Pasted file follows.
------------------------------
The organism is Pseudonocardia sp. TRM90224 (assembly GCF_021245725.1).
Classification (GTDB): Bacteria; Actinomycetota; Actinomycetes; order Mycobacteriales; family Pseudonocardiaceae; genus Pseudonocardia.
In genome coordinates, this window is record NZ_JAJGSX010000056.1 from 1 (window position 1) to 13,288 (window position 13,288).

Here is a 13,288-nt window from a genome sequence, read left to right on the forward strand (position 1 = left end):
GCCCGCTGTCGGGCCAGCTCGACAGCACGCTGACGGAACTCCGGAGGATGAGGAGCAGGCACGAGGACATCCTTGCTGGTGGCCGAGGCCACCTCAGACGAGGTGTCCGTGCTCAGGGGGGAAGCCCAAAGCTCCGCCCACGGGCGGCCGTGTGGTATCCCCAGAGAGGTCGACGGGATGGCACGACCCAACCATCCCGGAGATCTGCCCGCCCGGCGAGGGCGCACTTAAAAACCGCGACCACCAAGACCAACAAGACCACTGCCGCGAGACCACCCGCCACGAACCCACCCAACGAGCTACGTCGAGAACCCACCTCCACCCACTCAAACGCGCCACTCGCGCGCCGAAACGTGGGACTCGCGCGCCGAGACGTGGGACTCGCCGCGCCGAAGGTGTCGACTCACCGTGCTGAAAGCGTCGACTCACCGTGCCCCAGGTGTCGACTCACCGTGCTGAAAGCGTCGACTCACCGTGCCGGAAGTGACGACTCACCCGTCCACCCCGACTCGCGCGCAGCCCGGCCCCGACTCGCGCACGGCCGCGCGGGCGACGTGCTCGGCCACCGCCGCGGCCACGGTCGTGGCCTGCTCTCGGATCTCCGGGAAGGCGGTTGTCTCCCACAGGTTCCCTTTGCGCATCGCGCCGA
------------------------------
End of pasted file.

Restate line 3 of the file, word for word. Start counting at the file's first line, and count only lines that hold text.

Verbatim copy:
In genome coordinates, this window is record NZ_JAJGSX010000056.1 from 1 (window position 1) to 13,288 (window position 13,288).